Conclusion The results of the trial do not support the use of statin treatment for primary prevention of cardiovascular diseases and raise troubling questions concerning the role of commercial sponsors.

Monday, June 28, 2010

Statins, Pregnancy, Sepsis, Cancer, Heart Failure: a Critical Analysis:

Over the last few decades, the American pharmaceutical industry (henceforth, "Big Pharma") has applied a very successful formula to market fear and convert it into a multi-billion dollar industry. The algorithm goes like this:
  1. find a substance whose concentration can be measured cheaply
  2. find a prevalent disease whose presence correlates with a high concentration of that substance
  3. find a drug that reduces the concentration of that substance
  4. advertise aggressively to the general public and medical professionals, claiming a miracle cure.
In a substitution of variables, the substance is cholesterol, the disease is heart disease, and the drug is Lipitor, and, voila! Through aggressive advertising campaigns, Big Pharma has managed to convince the American public and the American doctors that statin drugs are the best thing since sliced bread.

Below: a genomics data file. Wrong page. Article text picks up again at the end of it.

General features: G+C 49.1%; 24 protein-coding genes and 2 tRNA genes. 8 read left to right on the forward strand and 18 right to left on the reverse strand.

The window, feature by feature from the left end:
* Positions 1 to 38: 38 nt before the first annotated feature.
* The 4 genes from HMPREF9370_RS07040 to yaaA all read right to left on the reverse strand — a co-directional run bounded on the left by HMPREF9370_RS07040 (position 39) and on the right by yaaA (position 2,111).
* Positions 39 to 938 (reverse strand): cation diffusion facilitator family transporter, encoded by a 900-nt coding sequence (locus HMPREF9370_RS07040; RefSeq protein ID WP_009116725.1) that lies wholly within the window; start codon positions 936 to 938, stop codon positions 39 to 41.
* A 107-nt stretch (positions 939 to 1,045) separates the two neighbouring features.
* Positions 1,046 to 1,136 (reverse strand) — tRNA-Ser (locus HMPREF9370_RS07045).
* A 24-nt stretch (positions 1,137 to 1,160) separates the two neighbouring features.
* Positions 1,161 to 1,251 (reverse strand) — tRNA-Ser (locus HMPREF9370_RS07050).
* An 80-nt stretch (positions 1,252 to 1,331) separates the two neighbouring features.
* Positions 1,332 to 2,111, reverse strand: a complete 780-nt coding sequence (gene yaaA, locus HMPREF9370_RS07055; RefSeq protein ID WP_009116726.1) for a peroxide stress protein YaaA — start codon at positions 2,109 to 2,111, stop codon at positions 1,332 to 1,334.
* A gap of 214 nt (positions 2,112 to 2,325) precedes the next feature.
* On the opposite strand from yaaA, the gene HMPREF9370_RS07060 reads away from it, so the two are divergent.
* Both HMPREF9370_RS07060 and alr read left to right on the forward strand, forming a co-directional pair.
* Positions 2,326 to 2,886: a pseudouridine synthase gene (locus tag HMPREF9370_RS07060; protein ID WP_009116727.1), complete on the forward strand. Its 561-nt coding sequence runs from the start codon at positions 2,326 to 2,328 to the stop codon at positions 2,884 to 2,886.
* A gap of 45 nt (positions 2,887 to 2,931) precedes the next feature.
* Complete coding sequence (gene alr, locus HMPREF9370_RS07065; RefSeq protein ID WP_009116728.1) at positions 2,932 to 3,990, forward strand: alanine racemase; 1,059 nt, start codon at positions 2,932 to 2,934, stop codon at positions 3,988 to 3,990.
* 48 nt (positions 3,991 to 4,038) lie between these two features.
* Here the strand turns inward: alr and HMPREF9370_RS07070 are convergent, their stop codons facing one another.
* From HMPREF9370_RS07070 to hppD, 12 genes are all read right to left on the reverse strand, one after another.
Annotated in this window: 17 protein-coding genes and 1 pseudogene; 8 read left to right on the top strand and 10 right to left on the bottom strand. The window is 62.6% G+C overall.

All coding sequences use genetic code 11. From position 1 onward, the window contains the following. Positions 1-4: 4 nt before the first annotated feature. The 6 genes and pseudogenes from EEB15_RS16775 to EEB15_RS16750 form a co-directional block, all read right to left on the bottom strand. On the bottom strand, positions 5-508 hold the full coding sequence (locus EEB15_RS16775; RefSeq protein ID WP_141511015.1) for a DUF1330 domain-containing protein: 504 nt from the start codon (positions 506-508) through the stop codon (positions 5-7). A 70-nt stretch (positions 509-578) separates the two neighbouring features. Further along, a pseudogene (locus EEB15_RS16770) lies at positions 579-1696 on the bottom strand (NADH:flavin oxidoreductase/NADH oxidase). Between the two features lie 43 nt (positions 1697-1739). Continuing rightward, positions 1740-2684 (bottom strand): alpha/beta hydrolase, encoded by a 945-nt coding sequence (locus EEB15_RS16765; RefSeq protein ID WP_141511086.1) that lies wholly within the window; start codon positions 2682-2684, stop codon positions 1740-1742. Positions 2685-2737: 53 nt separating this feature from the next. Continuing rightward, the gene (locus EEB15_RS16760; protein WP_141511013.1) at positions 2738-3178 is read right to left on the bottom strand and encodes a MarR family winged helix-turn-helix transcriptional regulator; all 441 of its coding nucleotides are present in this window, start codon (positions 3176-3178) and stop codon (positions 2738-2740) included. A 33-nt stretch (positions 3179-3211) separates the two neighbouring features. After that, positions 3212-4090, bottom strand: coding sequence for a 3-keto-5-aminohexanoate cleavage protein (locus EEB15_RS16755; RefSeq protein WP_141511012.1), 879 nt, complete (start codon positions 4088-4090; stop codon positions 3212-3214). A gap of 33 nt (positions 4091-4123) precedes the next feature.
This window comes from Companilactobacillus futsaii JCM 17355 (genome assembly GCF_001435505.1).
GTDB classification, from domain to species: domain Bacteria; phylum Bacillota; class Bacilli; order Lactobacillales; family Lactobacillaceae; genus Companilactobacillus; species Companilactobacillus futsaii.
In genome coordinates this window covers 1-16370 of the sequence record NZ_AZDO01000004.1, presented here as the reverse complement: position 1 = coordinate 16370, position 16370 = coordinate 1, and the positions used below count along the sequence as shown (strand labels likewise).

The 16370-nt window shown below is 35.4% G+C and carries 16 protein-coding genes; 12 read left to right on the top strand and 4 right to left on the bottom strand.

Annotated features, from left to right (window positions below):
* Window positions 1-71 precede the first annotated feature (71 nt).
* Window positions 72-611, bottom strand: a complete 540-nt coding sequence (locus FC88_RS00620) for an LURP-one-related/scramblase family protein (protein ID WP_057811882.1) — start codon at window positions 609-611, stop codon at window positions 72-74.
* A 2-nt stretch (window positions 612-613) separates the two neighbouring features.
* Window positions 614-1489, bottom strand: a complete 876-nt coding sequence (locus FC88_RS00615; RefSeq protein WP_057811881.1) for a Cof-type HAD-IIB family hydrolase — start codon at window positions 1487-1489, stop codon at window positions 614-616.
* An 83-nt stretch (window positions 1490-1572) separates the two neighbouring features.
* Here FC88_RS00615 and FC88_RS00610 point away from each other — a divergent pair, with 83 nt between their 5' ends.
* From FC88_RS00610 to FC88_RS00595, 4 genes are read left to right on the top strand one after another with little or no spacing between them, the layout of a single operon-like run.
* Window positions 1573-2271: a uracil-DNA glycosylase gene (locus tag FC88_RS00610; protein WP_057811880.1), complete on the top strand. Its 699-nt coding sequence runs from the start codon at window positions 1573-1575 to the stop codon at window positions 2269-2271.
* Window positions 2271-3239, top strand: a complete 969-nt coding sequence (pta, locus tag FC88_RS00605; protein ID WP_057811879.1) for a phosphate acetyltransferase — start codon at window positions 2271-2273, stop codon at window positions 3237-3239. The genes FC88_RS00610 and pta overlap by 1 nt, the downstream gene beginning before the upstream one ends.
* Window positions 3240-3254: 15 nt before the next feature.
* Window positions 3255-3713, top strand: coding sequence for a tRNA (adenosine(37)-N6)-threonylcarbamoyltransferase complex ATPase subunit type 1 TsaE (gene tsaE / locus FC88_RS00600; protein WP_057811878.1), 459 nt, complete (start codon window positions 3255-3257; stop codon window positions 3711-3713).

But are they right? I think the evidence shows that very few people currently taking statin drugs are actually benefiting from them. Furthermore, many of them are actually worse off than they would have been had they never been on statins. Below, I will argue that any benefits incurred in combating heart disease are more than offset by increased susceptibility to fetal damage, toxic infection, and cancer.

Essentially, by taking a statin, you are shifting the odds on what you die of. Pay the money, suffer the side effects, and as a result you may end up dying of cancer or a runaway infection before you would have died of heart disease if you had never taken the drug in the first place.

Read the full article by
Dr.Stephanie Seneff, a Principal Research Scientist at the Massachusetts Institute of Technology here.